This sponsored post was made possible through the support of Goodwill. All opinions are my own.
I have a confession to make.
I kind of don’t believe in Spring cleaning.
Mostly because I do my Spring cleaning year ’round.
The Ex and I moved a few times during our eleven year marriage. Each time to a bigger home, as we added more bodies to our family (two kids … cats … dogs). More people and animals means more space.
Or so I thought.
I was wrong.
We really didn’t need more space. What we needed was less stuff.
When The Ex and I separated nearly five years ago, the kids and I moved again, into a smaller home (and, coincidentally, back to our second marital home), and since then, I have purged.
I tend to go on tears.
Attack a room at a time. Get rid of stuff. Reorganize. Downsize the furniture.
Then I allow the virtual dust to settle.
And go off in another area.
As a general rule, I think we (as a country) tend to collect more stuff than we could ever possibly need. We as a whole are a materialistic sort. And a few years back, I decided I wanted more memories and experience than actual things.
And every time I tackle another drawer or closet or nook or cranny, I keep focused on that.
And honestly, I’m just tired. I don’t need extra items in my home for me to maintain. It just weighs you down, both in the physical sense, and in the emotional sense.
I remember hearing Suze Orman during a live presentation years ago … cluttered home equals cluttered mind.
And who wants that?
I’m not completely innocent though. My desk, as ever, has seen better days. It’s a work in progress, but the problem exists mostly because there is no storage.
Christine Koh, co-author of Minimalist Parenting, shares 5 Ways to Declutter Your Life
It’s common to get bogged down with stuff but the good news is that small shifts in perspective and approach can help you declutter your life quickly. Here are 5 of my top decluttering recommendations:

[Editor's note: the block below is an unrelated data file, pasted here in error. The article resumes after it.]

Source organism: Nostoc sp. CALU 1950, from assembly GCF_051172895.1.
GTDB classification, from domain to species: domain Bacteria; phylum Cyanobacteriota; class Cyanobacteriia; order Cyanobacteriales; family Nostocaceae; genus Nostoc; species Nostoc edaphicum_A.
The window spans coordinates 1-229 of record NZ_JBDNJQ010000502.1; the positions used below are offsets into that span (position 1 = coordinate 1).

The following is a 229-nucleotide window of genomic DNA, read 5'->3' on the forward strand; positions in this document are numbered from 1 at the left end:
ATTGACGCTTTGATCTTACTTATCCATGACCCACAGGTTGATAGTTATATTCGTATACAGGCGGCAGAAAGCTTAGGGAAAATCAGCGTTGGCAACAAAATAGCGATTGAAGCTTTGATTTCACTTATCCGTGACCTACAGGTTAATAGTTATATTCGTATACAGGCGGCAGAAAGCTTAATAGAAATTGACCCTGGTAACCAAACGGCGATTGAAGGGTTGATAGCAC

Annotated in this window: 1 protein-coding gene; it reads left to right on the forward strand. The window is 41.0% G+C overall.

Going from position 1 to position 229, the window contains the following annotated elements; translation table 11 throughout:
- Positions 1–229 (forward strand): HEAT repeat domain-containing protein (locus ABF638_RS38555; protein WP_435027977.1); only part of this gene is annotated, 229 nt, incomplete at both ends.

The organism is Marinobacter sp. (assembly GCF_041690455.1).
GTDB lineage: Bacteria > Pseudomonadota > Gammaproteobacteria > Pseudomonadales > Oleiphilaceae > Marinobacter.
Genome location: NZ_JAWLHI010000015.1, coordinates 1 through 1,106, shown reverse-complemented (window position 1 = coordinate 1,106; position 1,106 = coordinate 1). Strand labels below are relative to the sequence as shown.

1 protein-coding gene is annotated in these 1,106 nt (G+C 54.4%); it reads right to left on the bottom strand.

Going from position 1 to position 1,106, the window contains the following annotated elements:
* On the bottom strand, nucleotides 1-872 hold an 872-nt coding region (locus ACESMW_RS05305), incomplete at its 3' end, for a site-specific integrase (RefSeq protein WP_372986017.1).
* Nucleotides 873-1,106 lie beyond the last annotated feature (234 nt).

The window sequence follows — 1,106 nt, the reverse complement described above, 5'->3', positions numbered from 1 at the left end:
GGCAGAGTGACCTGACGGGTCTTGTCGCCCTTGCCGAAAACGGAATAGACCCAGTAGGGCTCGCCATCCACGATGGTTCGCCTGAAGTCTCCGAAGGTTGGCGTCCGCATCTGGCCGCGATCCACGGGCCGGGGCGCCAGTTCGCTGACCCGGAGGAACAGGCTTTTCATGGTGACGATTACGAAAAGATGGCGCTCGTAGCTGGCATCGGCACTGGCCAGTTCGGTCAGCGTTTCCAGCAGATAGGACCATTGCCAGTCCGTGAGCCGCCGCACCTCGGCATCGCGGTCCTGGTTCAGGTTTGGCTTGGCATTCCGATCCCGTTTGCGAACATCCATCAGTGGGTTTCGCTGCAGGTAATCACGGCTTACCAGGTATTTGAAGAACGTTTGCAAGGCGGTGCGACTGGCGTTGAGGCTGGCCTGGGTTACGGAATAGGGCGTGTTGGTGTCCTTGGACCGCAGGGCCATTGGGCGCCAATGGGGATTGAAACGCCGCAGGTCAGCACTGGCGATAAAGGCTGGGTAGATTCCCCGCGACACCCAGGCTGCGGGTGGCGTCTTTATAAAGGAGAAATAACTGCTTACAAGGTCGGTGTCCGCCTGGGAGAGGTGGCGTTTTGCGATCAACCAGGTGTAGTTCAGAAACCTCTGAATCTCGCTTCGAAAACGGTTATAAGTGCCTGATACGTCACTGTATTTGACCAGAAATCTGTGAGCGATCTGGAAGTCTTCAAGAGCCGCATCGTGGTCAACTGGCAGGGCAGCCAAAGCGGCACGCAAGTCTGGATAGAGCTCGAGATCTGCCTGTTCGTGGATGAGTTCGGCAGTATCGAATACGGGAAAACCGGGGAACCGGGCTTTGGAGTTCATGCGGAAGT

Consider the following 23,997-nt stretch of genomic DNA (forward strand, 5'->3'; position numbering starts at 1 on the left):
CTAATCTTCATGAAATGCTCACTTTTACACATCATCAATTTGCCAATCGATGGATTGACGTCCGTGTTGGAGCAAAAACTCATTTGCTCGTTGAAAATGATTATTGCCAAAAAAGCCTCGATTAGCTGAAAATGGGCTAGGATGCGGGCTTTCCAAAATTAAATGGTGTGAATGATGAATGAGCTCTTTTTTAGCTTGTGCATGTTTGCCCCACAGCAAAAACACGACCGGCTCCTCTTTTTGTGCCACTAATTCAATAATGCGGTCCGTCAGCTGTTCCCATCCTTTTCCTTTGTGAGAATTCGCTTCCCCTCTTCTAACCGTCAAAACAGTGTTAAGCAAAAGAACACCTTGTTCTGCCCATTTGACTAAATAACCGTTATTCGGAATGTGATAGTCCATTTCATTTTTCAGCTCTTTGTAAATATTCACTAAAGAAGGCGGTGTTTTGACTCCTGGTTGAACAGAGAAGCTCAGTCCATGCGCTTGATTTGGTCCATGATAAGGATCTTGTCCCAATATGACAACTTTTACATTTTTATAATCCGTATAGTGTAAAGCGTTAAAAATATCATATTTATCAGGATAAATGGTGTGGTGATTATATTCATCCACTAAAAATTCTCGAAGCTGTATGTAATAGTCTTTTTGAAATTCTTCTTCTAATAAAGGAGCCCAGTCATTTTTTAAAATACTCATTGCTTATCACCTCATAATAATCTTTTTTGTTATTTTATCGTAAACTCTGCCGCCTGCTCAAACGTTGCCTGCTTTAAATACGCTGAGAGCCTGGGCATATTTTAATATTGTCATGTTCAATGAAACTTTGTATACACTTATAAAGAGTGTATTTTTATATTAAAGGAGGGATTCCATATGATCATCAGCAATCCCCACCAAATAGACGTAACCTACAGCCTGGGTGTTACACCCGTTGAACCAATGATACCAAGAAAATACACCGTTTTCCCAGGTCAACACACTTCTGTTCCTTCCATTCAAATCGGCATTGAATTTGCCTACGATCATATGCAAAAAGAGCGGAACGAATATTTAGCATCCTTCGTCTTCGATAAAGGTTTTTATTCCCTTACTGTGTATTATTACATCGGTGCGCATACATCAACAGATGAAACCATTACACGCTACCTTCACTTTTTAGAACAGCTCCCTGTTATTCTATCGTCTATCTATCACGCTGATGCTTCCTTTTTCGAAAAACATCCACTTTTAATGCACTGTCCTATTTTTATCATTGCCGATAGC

Think about your stuff differently. Shift your lens and view yourself as a curator rather than a consumer. Pause before you purchase and ask yourself, do I really want or need this? Does it bring me joy? Acquiring stuff is fine (I, personally, find great joy in statement necklaces!), but be mindful about acquisition to prevent unnecessary excess. On the flip side, it’s easier to declutter and let go of things when you think of yourself as a curator.
Set reachable goals. A common decluttering trap that leads to overwhelm is setting goals that are too big. Instead of saying you’ll declutter the entire basement, start with a shelf. Or instead of emptying your entire closet onto your bedroom floor (hello, giant mess), start by editing down your pants collection, then shirts, dresses, etc.
Have your supplies ready. Have three bags or boxes at the ready: one for trash, one for recyclables, and one for donation. With these three “stations” ready you’ll find that it’s easier to plow through and get into a rhythm of clearing out what’s in front of you.
Use the fire litmus test. A good litmus test as you declutter is to ask yourself, “Would I bother replacing this if I lost it in a fire?” Usually, the answer is no. Get rid of it!
Keep reminding yourself of the power of less. The less you have, the less you need to take care of. The less you have, the easier it is to see your options. The less you have, the more your remaining objects will shine.
So now that we decide we have too much stuff, what do we do with it?
I get rid of unwanted items in a variety of ways, but the quickest and easiest is to make a stop at our local Goodwill.
One quick stop at the curb, and I can unload a ridiculous amount of, ahem, treasures, and leave with a tax deduction slip firmly in my hand.
And besides that general feeling of ahhhhh, when you’ve decluttered, donating to Goodwill creates more jobs, and keeps items out of landfills.
I would be remiss if I didn’t admit that I sometimes check out the shelves of Goodwill once in awhile too. Because, after all, it can sometimes be a food stylist’s dream. I have found some of the prettiest plates ever for my food photos … and usually under a buck a pop.
Can’t blame a girl for not passing these up, right?
Find your local Goodwill right here, and let’s do this minimalist thing together. As long as more is going out of our house than going in, we’re winning.